Since May 2007, independent efforts were undertaken by both the TCEQ and SMU/EDF to estimate the real magnitude of oil and gas sector emissions. The SMU/EDF effort was lead by me and coordinated by Dr. Ramon Alvarez of the Austin office of EDF. The new data compiled by the TCEQ after May 2007 estimates that smog-forming emissions in the 9-county D-FW metropolitan area were approximately 90 tpd. This new data also estimated that emissions for the entire 19-counties of the Barnett Shale area were approximately 200 tons per day.

These updated state results are extremely consistent with the independently-produced results of the SMU/EDF study that I released in January 2009. For the 2007 calendar year, I estimated emissions in the 9-county metropolitan area to be 112 tpd on average and I estimated estimates for the entire 19-county Barnett Shale area to be 191 tpd on average. These numbers are within 10-20% of the TCEQ estimates (90 vs 100, 200 vs 191).
In my report I also accounted for the increase in VOC and HAP emissions that occurs on peak summer days because of heating of volatile compounds in storage tanks. I estimated emissions to be 165 tpd in the 9-county metro area and 307 tpd in the entire Barnett Shale area during a hot summer day.
The fact that separate efforts by the TCEQ and SMU/EDF to correct the emissions inventory for oil/gas sector sources in the D-FW area are coming to the same approximate answer is satisfying. Claims earlier this year by some gas company representatives that my estimates were too high by a factor of 5 or more appear to be completely unsupportable.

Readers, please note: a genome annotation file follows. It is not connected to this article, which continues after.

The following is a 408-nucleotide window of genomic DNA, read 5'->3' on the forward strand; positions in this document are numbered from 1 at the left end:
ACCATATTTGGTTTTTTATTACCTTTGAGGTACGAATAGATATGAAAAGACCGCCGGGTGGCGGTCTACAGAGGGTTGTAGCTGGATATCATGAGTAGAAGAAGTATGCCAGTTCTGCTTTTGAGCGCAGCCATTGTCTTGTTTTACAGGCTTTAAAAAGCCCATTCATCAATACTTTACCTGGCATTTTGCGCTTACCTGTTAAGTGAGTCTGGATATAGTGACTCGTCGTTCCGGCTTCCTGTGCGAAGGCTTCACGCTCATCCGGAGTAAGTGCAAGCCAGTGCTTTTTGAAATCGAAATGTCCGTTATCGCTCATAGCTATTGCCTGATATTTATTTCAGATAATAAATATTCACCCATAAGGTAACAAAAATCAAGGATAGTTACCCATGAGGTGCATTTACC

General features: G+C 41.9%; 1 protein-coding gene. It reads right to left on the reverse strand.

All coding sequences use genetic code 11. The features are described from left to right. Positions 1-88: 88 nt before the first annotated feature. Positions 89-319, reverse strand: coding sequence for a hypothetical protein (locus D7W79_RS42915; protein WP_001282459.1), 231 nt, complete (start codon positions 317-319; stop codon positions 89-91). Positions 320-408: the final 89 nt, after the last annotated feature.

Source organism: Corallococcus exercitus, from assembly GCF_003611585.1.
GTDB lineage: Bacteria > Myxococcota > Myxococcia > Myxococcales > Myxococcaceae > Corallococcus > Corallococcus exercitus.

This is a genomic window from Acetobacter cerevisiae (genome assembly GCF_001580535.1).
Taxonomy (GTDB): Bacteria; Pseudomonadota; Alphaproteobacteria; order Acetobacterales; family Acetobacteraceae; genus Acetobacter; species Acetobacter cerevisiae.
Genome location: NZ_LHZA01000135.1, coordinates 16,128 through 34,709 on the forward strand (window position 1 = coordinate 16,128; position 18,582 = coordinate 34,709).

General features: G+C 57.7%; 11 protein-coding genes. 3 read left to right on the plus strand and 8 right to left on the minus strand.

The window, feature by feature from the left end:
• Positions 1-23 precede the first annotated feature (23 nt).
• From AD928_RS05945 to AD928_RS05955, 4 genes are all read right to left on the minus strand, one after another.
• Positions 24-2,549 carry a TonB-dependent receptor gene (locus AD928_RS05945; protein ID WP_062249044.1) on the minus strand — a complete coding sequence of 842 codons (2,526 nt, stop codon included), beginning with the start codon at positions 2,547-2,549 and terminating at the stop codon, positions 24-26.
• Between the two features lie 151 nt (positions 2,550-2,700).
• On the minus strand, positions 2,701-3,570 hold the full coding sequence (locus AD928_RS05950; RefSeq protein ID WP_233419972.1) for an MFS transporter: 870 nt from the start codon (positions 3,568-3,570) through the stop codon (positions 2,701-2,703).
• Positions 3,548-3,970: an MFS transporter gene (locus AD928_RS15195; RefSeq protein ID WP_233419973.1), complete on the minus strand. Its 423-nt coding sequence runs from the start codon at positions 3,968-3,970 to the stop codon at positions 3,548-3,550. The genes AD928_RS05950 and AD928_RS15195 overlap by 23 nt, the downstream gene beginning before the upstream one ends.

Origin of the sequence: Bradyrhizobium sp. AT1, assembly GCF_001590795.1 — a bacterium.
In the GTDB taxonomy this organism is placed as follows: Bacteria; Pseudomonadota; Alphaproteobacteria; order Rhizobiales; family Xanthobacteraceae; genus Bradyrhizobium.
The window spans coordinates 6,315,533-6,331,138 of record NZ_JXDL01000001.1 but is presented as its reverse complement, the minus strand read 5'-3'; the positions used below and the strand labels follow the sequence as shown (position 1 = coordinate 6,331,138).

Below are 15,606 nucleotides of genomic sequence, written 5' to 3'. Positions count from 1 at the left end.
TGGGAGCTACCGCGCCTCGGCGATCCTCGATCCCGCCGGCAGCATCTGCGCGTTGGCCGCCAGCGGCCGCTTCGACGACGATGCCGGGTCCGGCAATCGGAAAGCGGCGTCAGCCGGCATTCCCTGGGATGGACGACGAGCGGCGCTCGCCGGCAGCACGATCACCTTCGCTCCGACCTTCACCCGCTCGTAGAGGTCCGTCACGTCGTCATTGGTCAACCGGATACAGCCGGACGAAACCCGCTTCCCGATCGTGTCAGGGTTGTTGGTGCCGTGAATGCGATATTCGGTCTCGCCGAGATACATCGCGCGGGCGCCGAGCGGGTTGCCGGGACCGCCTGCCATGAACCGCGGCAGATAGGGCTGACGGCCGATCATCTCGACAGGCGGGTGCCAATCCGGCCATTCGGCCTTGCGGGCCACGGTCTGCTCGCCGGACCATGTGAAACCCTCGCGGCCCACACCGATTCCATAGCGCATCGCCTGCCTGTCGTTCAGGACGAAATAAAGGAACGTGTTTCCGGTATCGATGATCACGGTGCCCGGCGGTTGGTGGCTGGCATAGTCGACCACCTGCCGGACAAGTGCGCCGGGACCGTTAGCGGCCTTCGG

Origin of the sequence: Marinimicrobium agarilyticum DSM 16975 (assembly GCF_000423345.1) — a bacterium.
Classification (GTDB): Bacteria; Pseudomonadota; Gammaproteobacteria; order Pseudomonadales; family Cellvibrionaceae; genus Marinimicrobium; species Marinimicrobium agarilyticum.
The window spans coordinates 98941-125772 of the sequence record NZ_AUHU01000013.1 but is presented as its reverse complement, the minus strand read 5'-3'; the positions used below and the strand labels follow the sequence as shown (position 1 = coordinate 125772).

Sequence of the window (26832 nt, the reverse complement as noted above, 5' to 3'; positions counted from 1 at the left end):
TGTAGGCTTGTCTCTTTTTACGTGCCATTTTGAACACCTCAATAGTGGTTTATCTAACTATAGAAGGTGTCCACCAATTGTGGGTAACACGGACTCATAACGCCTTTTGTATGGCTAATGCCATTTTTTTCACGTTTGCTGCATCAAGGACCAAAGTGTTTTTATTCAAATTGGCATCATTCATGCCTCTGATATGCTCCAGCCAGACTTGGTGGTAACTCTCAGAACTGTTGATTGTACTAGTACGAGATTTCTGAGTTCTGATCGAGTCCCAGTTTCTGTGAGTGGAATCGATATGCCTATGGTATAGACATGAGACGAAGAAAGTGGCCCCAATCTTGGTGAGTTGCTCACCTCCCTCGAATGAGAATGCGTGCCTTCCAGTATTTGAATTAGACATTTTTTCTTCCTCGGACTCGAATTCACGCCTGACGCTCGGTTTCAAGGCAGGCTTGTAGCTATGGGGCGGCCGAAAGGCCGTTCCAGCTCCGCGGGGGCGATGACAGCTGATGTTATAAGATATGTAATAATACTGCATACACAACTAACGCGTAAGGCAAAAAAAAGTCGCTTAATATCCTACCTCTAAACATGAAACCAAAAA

While it would have been best to have the updated TCEQ data in the emissions inventory and photochemical computer modeling prior to TCEQ adoption of the DFW clean air plan in May 2007, it is clear that in the future, state and federal regulators will have a more accurate picture of the true magnitude of emissions from the oil/gas sector in this part of Texas.
It is unfortunate that the oil and gas sector chose to lobby against common sense measures that were introduced in the Texas Legislature this year that would have both reduced emissions, plus resulted in increased revenue to producers from the capture of excess hydrocarbons that are otherwise being vented to the atmosphere.
Nonetheless, I hope the industry realizes that the days of venting methane and hydrocarbons to the atmosphere are probably numbered. If I was their lobbyist, I would be strongly advising them to take all necessary measures to reduce emissions starting today, to give themselves time, lessen the impact that future initiatives are bound to require, and help protect the environment. my emissions inventory, references, and additional information can be found at:

Environmental Defense Fund


Anonymous said...

Interesting that the Armendariz study was funeded by the Environmental Defense Fund who often partners with such class acts as John Podesta (Obama and Clinton attack pit bull) and the group "Think Atheist".